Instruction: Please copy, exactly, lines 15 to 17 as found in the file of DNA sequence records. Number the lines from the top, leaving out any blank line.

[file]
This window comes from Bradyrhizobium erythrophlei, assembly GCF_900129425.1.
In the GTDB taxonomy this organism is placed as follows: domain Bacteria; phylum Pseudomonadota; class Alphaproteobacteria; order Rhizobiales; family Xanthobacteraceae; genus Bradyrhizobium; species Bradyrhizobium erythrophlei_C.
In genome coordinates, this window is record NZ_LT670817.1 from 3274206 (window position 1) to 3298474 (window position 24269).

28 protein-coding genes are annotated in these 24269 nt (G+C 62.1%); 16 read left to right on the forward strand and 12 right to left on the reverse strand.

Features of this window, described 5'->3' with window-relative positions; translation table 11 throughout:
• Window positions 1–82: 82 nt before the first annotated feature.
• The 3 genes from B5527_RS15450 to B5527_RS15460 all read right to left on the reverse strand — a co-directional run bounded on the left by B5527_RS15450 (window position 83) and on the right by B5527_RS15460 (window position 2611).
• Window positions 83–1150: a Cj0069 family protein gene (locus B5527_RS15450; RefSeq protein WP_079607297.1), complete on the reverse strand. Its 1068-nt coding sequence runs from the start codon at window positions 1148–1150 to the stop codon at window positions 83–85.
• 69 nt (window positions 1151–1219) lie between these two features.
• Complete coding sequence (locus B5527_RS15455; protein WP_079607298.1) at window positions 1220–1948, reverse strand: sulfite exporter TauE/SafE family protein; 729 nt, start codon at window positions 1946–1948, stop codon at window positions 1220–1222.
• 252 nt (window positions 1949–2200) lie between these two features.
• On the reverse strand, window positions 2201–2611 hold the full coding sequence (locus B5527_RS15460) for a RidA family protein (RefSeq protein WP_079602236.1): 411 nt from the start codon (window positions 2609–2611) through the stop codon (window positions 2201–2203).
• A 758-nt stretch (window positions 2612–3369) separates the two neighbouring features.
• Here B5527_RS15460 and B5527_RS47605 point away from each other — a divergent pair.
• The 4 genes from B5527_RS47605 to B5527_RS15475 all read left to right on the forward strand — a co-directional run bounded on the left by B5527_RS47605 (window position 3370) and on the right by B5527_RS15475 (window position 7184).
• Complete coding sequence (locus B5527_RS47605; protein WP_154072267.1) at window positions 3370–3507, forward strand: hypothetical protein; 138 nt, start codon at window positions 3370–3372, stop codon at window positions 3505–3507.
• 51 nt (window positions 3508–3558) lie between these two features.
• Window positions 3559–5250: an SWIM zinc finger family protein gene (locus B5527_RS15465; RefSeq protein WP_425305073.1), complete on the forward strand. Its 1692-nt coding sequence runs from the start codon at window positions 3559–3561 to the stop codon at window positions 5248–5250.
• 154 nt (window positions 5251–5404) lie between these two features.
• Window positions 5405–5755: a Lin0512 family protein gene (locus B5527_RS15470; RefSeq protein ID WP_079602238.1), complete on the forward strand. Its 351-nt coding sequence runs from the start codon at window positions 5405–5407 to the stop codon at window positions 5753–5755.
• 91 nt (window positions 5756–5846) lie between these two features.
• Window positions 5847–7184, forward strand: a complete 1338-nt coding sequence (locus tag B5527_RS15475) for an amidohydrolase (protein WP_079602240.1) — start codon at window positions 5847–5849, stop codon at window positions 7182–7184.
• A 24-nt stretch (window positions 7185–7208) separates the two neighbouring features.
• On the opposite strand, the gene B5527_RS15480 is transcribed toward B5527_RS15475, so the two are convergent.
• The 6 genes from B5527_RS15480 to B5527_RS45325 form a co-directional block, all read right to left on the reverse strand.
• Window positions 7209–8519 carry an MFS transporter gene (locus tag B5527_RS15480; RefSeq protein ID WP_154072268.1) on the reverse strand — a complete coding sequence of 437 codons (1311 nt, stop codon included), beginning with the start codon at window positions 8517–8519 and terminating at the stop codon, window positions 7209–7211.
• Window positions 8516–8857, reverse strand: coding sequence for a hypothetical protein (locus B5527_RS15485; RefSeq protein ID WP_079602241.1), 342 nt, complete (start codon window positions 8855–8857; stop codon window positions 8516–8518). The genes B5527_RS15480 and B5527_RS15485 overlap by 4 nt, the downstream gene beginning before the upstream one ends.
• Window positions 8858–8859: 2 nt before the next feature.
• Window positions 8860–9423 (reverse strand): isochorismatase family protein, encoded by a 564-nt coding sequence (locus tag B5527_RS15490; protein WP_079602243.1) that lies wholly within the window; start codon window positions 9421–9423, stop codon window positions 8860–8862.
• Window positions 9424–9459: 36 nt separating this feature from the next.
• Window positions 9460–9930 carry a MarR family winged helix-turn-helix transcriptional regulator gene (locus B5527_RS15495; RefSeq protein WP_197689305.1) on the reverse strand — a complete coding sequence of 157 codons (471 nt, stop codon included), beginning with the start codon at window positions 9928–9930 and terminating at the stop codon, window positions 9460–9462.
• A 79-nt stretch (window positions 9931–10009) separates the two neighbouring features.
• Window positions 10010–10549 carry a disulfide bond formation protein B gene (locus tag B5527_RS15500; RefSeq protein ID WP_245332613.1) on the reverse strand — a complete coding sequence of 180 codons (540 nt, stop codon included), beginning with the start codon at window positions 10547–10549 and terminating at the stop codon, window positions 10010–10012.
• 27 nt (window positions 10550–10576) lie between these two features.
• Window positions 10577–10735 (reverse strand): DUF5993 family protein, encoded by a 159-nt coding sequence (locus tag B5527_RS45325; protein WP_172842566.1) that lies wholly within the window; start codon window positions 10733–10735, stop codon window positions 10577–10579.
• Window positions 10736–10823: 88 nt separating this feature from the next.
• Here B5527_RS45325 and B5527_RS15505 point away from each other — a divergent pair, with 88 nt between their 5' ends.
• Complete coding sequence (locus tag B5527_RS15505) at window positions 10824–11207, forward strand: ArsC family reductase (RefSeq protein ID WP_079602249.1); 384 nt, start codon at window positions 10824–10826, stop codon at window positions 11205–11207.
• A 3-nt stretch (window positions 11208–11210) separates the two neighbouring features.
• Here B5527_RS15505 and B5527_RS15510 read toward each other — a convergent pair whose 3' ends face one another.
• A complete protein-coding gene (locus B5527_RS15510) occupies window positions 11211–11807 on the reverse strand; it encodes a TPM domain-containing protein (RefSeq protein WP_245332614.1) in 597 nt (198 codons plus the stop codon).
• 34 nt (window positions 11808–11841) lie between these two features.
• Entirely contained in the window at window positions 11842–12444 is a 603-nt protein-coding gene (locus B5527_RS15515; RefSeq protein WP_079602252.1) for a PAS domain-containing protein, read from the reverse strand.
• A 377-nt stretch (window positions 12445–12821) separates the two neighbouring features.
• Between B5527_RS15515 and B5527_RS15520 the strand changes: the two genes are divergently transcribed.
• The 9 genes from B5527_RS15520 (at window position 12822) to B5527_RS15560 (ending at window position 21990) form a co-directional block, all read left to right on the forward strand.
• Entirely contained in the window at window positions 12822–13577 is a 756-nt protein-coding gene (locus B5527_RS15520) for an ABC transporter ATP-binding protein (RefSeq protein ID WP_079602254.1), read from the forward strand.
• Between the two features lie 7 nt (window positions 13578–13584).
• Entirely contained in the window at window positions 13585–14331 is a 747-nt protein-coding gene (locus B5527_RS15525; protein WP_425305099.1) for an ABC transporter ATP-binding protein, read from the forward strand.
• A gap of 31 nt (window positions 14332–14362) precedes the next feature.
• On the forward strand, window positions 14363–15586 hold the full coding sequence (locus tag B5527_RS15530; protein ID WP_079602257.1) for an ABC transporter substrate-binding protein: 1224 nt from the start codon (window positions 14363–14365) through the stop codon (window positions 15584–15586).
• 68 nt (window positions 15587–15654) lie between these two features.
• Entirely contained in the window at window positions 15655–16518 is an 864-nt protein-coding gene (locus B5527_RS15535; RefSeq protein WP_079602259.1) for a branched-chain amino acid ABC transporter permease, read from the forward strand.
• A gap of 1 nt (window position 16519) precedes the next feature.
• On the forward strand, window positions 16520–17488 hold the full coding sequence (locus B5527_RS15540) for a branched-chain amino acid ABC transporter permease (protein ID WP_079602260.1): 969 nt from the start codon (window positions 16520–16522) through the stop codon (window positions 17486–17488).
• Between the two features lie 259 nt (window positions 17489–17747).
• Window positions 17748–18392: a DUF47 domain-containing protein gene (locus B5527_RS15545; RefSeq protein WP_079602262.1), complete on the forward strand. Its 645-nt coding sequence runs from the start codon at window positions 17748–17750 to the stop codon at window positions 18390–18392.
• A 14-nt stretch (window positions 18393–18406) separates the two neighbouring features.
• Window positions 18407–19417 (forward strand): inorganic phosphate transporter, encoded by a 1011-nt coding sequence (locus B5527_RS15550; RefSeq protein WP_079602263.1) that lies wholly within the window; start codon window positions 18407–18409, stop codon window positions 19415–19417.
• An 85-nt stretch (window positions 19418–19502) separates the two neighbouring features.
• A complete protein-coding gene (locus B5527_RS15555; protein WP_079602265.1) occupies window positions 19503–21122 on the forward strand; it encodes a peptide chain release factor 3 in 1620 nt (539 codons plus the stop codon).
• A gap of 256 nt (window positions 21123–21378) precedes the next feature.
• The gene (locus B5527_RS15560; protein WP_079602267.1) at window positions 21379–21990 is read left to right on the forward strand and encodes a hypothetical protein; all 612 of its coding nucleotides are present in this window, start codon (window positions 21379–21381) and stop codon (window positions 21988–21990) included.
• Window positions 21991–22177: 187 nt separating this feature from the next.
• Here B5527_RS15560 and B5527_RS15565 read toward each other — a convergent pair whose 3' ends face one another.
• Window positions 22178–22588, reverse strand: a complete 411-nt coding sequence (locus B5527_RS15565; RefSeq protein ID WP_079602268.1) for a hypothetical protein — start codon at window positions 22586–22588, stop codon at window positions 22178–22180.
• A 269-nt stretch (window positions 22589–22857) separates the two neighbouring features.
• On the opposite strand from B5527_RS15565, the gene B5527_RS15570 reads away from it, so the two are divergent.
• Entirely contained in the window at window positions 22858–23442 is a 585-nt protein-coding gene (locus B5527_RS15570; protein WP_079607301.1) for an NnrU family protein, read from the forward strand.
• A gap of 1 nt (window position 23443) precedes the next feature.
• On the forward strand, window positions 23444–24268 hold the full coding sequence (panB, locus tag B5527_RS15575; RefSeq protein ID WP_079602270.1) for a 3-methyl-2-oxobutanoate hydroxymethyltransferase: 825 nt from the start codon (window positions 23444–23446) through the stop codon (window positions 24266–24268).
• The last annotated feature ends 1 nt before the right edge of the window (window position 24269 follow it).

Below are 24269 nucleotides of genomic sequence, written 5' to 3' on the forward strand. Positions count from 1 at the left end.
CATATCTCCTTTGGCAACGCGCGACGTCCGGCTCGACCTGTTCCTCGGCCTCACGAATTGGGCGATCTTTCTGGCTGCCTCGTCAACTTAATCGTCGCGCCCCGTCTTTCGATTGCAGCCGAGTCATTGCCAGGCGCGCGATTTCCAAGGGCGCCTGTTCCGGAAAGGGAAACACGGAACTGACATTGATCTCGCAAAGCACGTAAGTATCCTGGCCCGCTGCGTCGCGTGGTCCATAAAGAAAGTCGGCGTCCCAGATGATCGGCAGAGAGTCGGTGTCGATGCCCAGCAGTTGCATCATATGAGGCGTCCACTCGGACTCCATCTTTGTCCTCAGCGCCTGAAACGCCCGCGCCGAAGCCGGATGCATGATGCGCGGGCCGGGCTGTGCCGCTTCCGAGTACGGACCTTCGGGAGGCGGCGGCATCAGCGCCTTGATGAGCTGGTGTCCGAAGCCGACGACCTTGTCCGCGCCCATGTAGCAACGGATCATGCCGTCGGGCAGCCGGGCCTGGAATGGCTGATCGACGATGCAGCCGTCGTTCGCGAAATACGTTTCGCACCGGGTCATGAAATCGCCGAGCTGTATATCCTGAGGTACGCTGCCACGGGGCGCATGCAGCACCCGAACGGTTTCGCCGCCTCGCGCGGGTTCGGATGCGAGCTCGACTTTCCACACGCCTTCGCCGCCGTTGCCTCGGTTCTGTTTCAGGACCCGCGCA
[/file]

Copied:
• The 4 genes from B5527_RS47605 to B5527_RS15475 all read left to right on the forward strand — a co-directional run bounded on the left by B5527_RS47605 (window position 3370) and on the right by B5527_RS15475 (window position 7184).
• Complete coding sequence (locus B5527_RS47605; protein WP_154072267.1) at window positions 3370–3507, forward strand: hypothetical protein; 138 nt, start codon at window positions 3370–3372, stop codon at window positions 3505–3507.
• 51 nt (window positions 3508–3558) lie between these two features.